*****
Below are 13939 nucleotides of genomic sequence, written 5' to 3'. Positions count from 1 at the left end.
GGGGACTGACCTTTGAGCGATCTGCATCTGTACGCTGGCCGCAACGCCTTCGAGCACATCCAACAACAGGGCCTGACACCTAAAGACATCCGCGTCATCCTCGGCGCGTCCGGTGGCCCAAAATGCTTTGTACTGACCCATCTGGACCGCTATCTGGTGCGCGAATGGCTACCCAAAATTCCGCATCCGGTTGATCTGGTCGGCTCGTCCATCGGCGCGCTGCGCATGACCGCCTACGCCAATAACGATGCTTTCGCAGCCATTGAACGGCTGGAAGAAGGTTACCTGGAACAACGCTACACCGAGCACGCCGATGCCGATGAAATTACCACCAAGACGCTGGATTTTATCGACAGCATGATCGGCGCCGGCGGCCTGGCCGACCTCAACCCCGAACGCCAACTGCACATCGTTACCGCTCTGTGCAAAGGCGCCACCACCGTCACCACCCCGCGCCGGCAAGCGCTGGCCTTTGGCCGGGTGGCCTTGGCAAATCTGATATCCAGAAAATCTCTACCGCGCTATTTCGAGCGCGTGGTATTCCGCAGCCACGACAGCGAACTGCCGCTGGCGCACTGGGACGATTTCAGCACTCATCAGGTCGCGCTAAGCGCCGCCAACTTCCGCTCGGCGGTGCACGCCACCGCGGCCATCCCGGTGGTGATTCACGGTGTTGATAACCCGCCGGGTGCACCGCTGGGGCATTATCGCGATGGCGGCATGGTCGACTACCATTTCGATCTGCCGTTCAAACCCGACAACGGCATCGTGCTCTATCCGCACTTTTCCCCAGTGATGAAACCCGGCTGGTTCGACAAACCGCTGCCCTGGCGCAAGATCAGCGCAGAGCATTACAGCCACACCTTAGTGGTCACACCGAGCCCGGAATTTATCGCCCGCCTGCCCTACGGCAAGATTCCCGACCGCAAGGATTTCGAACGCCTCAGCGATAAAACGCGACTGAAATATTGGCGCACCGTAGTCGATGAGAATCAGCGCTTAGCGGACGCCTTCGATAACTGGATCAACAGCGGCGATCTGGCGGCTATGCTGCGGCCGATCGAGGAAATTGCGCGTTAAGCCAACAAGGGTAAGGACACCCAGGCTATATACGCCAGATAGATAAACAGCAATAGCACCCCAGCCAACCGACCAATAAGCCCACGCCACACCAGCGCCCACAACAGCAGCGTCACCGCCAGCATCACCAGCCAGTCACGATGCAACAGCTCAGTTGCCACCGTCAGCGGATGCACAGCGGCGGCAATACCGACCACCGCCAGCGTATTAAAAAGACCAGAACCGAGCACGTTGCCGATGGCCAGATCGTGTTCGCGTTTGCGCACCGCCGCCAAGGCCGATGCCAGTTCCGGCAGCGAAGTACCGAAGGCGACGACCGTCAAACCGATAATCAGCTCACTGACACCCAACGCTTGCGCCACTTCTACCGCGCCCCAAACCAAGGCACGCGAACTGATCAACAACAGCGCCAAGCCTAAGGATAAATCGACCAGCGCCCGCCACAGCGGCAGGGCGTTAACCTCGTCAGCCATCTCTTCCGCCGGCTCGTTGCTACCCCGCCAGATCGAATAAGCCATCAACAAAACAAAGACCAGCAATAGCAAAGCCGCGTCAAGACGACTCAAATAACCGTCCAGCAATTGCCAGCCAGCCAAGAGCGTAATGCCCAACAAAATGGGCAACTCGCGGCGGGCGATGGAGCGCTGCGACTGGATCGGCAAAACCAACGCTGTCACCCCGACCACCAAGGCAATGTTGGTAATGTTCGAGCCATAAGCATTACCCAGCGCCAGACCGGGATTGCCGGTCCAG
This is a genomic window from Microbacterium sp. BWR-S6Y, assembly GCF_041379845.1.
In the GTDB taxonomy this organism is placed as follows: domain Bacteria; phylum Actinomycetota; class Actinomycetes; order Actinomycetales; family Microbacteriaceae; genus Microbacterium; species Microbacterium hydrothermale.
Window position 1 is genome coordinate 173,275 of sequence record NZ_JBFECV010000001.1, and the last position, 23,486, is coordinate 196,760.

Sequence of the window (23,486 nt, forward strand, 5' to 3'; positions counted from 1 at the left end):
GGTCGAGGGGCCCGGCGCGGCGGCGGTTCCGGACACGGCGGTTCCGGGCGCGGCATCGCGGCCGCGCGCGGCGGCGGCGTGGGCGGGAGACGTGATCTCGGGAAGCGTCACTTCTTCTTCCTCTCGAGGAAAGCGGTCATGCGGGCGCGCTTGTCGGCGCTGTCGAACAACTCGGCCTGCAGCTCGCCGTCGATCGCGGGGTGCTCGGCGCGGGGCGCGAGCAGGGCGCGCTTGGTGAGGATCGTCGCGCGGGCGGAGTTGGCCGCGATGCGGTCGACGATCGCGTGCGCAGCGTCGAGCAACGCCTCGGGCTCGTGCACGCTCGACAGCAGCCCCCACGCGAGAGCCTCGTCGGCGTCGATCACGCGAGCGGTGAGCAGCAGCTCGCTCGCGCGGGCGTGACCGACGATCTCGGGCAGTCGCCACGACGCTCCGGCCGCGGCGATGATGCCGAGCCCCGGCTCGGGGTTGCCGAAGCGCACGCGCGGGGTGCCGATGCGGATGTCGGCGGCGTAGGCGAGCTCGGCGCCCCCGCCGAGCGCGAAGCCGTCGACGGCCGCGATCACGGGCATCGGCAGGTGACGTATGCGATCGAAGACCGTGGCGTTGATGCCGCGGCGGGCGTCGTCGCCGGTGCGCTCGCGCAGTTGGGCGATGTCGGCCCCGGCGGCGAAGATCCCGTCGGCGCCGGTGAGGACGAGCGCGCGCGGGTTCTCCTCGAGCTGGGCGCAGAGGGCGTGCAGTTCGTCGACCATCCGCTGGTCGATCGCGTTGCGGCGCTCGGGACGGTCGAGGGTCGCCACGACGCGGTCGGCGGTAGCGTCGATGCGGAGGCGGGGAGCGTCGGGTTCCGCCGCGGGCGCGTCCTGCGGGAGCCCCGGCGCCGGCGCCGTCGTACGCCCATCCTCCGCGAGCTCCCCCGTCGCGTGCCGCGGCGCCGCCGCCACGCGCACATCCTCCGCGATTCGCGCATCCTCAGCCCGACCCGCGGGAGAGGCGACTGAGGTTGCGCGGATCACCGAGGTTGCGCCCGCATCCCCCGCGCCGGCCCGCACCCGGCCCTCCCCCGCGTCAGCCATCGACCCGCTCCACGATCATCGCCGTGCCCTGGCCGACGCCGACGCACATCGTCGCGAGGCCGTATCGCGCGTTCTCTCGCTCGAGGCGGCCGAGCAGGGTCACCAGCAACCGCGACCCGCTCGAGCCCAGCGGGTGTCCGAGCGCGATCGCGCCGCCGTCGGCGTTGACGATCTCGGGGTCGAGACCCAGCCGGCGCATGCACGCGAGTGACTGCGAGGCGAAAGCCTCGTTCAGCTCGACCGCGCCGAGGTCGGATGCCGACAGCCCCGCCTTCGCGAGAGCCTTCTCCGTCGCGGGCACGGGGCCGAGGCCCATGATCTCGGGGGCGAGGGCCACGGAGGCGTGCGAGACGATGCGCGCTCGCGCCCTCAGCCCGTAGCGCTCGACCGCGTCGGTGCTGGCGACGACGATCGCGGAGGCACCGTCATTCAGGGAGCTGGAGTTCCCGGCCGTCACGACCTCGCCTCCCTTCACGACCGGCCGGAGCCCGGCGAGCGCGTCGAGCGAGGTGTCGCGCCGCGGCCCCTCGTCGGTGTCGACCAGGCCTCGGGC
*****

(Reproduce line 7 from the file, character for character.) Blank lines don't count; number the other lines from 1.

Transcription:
GGTCGAGGGGCCCGGCGCGGCGGCGGTTCCGGACACGGCGGTTCCGGGCGCGGCATCGCGGCCGCGCGCGGCGGCGGCGTGGGCGGGAGACGTGATCTCGGGAAGCGTCACTTCTTCTTCCTCTCGAGGAAAGCGGTCATGCGGGCGCGCTTGTCGGCGCTGTCGAACAACTCGGCCTGCAGCTCGCCGTCGATCGCGGGGTGCTCGGCGCGGGGCGCGAGCAGGGCGCGCTTGGTGAGGATCGTCGCGCGGGCGGAGTTGGCCGCGATGCGGTCGACGATCGCGTGCGCAGCGTCGAGCAACGCCTCGGGCTCGTGCACGCTCGACAGCAGCCCCCACGCGAGAGCCTCGTCGGCGTCGATCACGCGAGCGGTGAGCAGCAGCTCGCTCGCGCGGGCGTGACCGACGATCTCGGGCAGTCGCCACGACGCTCCGGCCGCGGCGATGATGCCGAGCCCCGGCTCGGGGTTGCCGAAGCGCACGCGCGGGGTGCCGATGCGGATGTCGGCGGCGTAGGCGAGCTCGGCGCCCCCGCCGAGCGCGAAGCCGTCGACGGCCGCGATCACGGGCATCGGCAGGTGACGTATGCGATCGAAGACCGTGGCGTTGATGCCGCGGCGGGCGTCGTCGCCGGTGCGCTCGCGCAGTTGGGCGATGTCGGCCCCGGCGGCGAAGATCCCGTCGGCGCCGGTGAGGACGAGCGCGCGCGGGTTCTCCTCGAGCTGGGCGCAGAGGGCGTGCAGTTCGTCGACCATCCGCTGGTCGATCGCGTTGCGGCGCTCGGGACGGTCGAGGGTCGCCACGACGCGGTCGGCGGTAGCGTCGATGCGGAGGCGGGGAGCGTCGGGTTCCGCCGCGGGCGCGTCCTGCGGGAGCCCCGGCGCCGGCGCCGTCGTACGCCCATCCTCCGCGAGCTCCCCCGTCGCGTGCCGCGGCGCCGCCGCCACGCGCACATCCTCCGCGATTCGCGCATCCTCAGCCCGACCCGCGGGAGAGGCGACTGAGGTTGCGCGGATCACCGAGGTTGCGCCCGCATCCCCCGCGCCGGCCCGCACCCGGCCCTCCCCCGCGTCAGCCATCGACCCGCTCCACGATCATCGCCGTGCCCTGGCCGACGCCGACGCACATCGTCGCGAGGCCGTATCGCGCGTTCTCTCGCTCGAGGCGGCCGAGCAGGGTCACCAGCAACCGCGACCCGCTCGAGCCCAGCGGGTGTCCGAGCGCGATCGCGCCGCCGTCGGCGTTGACGATCTCGGGGTCGAGACCCAGCCGGCGCATGCACGCGAGTGACTGCGAGGCGAAAGCCTCGTTCAGCTCGACCGCGCCGAGGTCGGATGCCGACAGCCCCGCCTTCGCGAGAGCCTTCTCCGTCGCGGGCACGGGGCCGAGGCCCATGATCTCGGGGGCGAGGGCCACGGAGGCGTGCGAGACGATGCGCGCTCGCGCCCTCAGCCCGTAGCGCTCGACCGCGTCGGTGCTGGCGACGACGATCGCGGAGGCACCGTCATTCAGGGAGCTGGAGTTCCCGGCCGTCACGACCTCGCCTCCCTTCACGACCGGCCGGAGCCCGGCGAGCGCGTCGAGCGAGGTGTCGCGCCGCGGCCCCTCGTCGGTGTCGACCAGGCCTCGGGC